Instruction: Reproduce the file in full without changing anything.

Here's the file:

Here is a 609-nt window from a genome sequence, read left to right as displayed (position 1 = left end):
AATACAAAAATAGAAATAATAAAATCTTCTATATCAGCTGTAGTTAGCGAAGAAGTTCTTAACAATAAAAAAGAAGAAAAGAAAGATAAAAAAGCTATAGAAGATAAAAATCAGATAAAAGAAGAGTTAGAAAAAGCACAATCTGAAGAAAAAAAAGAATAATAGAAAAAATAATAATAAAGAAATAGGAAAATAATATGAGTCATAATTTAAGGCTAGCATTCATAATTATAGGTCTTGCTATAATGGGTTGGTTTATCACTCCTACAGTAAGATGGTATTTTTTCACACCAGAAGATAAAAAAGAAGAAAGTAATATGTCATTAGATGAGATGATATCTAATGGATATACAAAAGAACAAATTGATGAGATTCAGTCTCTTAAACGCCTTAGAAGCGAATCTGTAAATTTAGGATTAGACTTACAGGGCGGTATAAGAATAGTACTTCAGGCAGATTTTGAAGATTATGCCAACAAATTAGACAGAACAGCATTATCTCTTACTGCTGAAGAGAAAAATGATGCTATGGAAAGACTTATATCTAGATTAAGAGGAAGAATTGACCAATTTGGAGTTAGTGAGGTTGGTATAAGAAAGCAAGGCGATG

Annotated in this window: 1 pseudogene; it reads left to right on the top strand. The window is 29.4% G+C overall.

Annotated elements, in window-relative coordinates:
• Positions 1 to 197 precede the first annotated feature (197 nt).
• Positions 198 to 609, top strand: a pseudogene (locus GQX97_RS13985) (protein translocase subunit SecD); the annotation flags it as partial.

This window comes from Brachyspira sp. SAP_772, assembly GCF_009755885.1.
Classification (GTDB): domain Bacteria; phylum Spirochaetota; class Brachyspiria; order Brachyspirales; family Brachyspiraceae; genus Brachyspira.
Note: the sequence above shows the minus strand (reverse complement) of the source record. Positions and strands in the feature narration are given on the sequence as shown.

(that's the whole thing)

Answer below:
Here is a 609-nt window from a genome sequence, read left to right as displayed (position 1 = left end):
AATACAAAAATAGAAATAATAAAATCTTCTATATCAGCTGTAGTTAGCGAAGAAGTTCTTAACAATAAAAAAGAAGAAAAGAAAGATAAAAAAGCTATAGAAGATAAAAATCAGATAAAAGAAGAGTTAGAAAAAGCACAATCTGAAGAAAAAAAAGAATAATAGAAAAAATAATAATAAAGAAATAGGAAAATAATATGAGTCATAATTTAAGGCTAGCATTCATAATTATAGGTCTTGCTATAATGGGTTGGTTTATCACTCCTACAGTAAGATGGTATTTTTTCACACCAGAAGATAAAAAAGAAGAAAGTAATATGTCATTAGATGAGATGATATCTAATGGATATACAAAAGAACAAATTGATGAGATTCAGTCTCTTAAACGCCTTAGAAGCGAATCTGTAAATTTAGGATTAGACTTACAGGGCGGTATAAGAATAGTACTTCAGGCAGATTTTGAAGATTATGCCAACAAATTAGACAGAACAGCATTATCTCTTACTGCTGAAGAGAAAAATGATGCTATGGAAAGACTTATATCTAGATTAAGAGGAAGAATTGACCAATTTGGAGTTAGTGAGGTTGGTATAAGAAAGCAAGGCGATG

Annotated in this window: 1 pseudogene; it reads left to right on the top strand. The window is 29.4% G+C overall.

Annotated elements, in window-relative coordinates:
• Positions 1 to 197 precede the first annotated feature (197 nt).
• Positions 198 to 609, top strand: a pseudogene (locus GQX97_RS13985) (protein translocase subunit SecD); the annotation flags it as partial.

This window comes from Brachyspira sp. SAP_772, assembly GCF_009755885.1.
Classification (GTDB): domain Bacteria; phylum Spirochaetota; class Brachyspiria; order Brachyspirales; family Brachyspiraceae; genus Brachyspira.
Note: the sequence above shows the minus strand (reverse complement) of the source record. Positions and strands in the feature narration are given on the sequence as shown.